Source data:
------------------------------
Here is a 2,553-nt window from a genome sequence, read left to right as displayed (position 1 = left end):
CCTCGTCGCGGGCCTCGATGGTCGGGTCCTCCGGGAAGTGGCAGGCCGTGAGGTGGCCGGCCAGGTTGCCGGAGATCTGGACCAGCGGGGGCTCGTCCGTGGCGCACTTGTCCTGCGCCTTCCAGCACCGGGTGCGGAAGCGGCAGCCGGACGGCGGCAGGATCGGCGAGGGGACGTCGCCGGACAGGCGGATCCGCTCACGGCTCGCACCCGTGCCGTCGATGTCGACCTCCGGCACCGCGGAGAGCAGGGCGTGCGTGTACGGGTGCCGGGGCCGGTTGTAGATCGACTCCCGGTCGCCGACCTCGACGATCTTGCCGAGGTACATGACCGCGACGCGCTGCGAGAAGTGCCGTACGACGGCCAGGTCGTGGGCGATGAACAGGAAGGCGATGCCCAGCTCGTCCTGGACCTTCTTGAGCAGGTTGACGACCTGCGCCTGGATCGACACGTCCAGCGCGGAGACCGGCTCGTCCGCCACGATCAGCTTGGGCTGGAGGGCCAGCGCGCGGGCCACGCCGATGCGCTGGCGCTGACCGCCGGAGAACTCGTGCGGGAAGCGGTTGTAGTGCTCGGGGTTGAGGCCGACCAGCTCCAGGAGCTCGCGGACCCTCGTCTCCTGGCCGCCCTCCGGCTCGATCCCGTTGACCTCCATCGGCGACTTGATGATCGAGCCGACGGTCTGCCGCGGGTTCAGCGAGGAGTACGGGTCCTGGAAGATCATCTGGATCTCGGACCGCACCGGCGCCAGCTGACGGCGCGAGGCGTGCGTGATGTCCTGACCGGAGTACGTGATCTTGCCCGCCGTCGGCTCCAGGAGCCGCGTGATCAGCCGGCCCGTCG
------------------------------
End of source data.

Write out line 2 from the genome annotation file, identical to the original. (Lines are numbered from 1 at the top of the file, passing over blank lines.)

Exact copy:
CCTCGTCGCGGGCCTCGATGGTCGGGTCCTCCGGGAAGTGGCAGGCCGTGAGGTGGCCGGCCAGGTTGCCGGAGATCTGGACCAGCGGGGGCTCGTCCGTGGCGCACTTGTCCTGCGCCTTCCAGCACCGGGTGCGGAAGCGGCAGCCGGACGGCGGCAGGATCGGCGAGGGGACGTCGCCGGACAGGCGGATCCGCTCACGGCTCGCACCCGTGCCGTCGATGTCGACCTCCGGCACCGCGGAGAGCAGGGCGTGCGTGTACGGGTGCCGGGGCCGGTTGTAGATCGACTCCCGGTCGCCGACCTCGACGATCTTGCCGAGGTACATGACCGCGACGCGCTGCGAGAAGTGCCGTACGACGGCCAGGTCGTGGGCGATGAACAGGAAGGCGATGCCCAGCTCGTCCTGGACCTTCTTGAGCAGGTTGACGACCTGCGCCTGGATCGACACGTCCAGCGCGGAGACCGGCTCGTCCGCCACGATCAGCTTGGGCTGGAGGGCCAGCGCGCGGGCCACGCCGATGCGCTGGCGCTGACCGCCGGAGAACTCGTGCGGGAAGCGGTTGTAGTGCTCGGGGTTGAGGCCGACCAGCTCCAGGAGCTCGCGGACCCTCGTCTCCTGGCCGCCCTCCGGCTCGATCCCGTTGACCTCCATCGGCGACTTGATGATCGAGCCGACGGTCTGCCGCGGGTTCAGCGAGGAGTACGGGTCCTGGAAGATCATCTGGATCTCGGACCGCACCGGCGCCAGCTGACGGCGCGAGGCGTGCGTGATGTCCTGACCGGAGTACGTGATCTTGCCCGCCGTCGGCTCCAGGAGCCGCGTGATCAGCCGGCCCGTCG